Throughout this series, we’ve been throwing around the word trust like a pinball. Getting the dog to trust you is, after all, the cornerstone of rescue. So maybe it’s time to talk about what trust means to a dog—and how you go about getting into their good, trusting, graces.
Dogs are, by nature (and by human domestication) not leaders but followers. They don’t want the Alpha role—and they’ll take it on only when they have no choice. Which is often the case on the street: through abandonment or abuse, a street dog’s covenant with humanity has been broken, and so they’ve had to rely on themselves to survive. But, at the core of every dog, is a nugget of instinct and desire to find safety—in the form of a pack, and a strong leader.
That means you.
Humans, being the clueless idiots we are, tend to equate leadership with loudness, strong personality, even violence. Dogs, being so much more intelligent than us, see this for the bullying it is—and the weakness it exhibits. For a dog to sense you as a leader, you’ll need to show four things:
You can’t be nervous. You can’t be excited. You can’t be angry, or sad, or frustrated. Okay, let me rephrase: you can be any of these things, but you can’t let them control you. If you’re not in control of your emotions, how could you ever be in control of the pack? Get in touch with your Zen. Breathe.
Assertiveness isn’t dominance. It’s not a “my way or the highway” thing; your way is the highway—to safety, to a happy ending for the dog. Believe it, and the dog will believe it, too.
Don’t just look at the dog; see him/her. Observe their attitude, their body language. Seek to understand them, and—more importantly—their needs. Establish a line of communication, but not of the here boy kind; your body speaks volumes, much louder, and more effective than any words. Avoid looking them straight in the eye; dogs read eye contact as aggression. Don’t move so fast; give them time to get used to you, to read you, to understand what you want. Bring your hands in from below, never from above. Always keep whatever you’re offering—food, your hand, a leash—under their nose. (Remember the Botched post?)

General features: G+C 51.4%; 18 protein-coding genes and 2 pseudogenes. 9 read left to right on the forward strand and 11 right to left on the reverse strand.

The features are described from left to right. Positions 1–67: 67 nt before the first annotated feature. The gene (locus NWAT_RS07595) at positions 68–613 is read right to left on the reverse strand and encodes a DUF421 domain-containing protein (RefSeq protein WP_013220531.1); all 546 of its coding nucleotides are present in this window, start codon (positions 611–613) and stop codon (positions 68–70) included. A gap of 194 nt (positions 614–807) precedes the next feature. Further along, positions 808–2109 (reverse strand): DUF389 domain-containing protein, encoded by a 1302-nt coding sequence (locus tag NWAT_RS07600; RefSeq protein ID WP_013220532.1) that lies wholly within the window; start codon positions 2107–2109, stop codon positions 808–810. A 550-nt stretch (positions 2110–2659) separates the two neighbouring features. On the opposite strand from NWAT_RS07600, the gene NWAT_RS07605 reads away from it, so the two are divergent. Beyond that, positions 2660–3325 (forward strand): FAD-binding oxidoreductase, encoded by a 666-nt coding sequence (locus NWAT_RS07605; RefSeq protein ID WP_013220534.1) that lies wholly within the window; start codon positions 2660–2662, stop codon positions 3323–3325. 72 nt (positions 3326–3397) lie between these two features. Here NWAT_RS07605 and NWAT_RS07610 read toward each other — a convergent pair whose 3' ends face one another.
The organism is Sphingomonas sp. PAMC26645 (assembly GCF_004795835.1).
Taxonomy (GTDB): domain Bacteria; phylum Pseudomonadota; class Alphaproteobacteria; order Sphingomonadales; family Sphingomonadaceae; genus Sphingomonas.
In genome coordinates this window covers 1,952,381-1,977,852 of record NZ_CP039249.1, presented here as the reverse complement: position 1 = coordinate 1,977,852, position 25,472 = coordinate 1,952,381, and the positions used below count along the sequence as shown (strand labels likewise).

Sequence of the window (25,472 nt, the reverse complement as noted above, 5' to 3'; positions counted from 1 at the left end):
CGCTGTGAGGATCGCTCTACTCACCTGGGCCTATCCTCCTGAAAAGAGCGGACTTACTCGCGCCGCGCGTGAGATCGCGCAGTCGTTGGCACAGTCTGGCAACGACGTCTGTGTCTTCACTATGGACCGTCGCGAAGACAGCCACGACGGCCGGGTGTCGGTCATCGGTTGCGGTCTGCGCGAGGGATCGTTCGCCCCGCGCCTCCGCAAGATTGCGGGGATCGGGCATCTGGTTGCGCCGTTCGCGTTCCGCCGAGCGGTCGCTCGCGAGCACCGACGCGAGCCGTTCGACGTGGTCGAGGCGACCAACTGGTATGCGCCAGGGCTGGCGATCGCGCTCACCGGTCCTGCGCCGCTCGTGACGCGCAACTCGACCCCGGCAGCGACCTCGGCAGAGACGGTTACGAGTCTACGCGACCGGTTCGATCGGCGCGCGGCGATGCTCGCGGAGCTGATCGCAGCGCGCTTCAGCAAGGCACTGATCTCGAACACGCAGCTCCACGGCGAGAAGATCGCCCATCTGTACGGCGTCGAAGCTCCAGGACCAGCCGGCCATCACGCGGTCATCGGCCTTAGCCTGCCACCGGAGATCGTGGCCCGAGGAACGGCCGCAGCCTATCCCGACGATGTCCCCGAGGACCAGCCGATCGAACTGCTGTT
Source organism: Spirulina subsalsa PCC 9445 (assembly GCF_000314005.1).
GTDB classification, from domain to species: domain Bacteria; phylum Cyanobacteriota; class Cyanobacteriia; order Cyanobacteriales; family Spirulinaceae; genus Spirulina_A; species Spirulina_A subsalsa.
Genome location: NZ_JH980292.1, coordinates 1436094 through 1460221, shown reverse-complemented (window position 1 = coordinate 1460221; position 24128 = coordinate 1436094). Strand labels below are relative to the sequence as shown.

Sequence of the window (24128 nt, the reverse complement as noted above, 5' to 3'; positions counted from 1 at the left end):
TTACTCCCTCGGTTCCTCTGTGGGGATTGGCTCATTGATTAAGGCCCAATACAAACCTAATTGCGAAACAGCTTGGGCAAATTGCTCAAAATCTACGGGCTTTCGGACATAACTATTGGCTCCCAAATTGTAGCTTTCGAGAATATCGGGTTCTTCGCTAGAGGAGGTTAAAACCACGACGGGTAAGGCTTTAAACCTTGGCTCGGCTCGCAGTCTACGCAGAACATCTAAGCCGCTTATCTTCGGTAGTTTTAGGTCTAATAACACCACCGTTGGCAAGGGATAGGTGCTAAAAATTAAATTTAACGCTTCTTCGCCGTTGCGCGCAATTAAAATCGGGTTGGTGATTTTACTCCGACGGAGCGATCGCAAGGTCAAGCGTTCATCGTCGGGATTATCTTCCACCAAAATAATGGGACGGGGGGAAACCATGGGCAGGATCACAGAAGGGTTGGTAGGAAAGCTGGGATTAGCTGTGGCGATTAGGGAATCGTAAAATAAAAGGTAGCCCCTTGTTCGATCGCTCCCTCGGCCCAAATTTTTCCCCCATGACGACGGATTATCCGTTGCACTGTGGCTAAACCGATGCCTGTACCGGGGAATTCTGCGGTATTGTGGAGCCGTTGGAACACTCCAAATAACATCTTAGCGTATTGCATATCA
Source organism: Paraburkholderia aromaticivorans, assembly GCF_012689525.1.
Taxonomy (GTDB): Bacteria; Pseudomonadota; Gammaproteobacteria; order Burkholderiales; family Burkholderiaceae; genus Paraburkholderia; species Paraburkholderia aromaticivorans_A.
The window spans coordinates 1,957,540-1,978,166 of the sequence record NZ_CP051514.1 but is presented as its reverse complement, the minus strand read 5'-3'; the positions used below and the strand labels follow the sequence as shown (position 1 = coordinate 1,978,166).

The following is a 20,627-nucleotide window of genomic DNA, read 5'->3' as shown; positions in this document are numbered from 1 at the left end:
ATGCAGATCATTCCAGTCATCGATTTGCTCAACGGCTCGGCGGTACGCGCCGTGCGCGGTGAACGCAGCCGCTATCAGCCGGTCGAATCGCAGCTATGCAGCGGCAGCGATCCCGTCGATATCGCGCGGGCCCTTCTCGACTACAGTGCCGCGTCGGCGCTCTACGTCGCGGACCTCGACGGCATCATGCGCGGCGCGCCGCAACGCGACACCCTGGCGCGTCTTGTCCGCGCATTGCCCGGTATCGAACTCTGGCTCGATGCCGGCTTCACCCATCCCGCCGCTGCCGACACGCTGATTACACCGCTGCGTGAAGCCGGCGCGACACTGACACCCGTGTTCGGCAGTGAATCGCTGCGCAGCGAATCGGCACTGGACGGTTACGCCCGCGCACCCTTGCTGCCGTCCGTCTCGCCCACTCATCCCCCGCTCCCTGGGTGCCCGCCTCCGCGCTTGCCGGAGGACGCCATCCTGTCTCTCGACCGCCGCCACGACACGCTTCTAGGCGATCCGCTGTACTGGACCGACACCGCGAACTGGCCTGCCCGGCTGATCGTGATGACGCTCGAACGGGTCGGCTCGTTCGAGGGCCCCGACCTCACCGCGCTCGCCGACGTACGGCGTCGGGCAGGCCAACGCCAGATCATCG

Use your body language to make it clear you understand what they’re saying to you (I’m afraid, I don’t know what you want), that you respect that, and that you have something important of your own to say (I’m here to help, You don’t have to be alone anymore).
Dogs can read you better than a gypsy palm reader at a state fair. (I mentioned that in the Food post—oh, by the way, remember that awesome video of the two-dog rescue on that post? it’s gone now, sadly…) Dogs sense ulterior motives, so honesty really is your best policy. Keep your bag of tricks, such as traps, for the very last of recourses—and prepare yourself: you’ll have a hell of a time gaining that dog’s trust afterwards.
Balance, assertiveness, respect, and honesty. The Trust Quadre.
Thank you so much for the visit! Tomorrow, Sunday, some of us are getting together to try to bring in a group of dogs wandering around Curaçao's World Trade Center. Wish us luck, please... I don't know these dogs, and I'm hoping they're not too skittish, but... well. Luck always comes in handy :)
Have a wonderful day off, A2Z-ers! See you Monday—for the last week of the Challenge! (Phew. Like Jeffrey Scott said at the beginning of this week, when it's over I think I'll sleep for a whole week :D )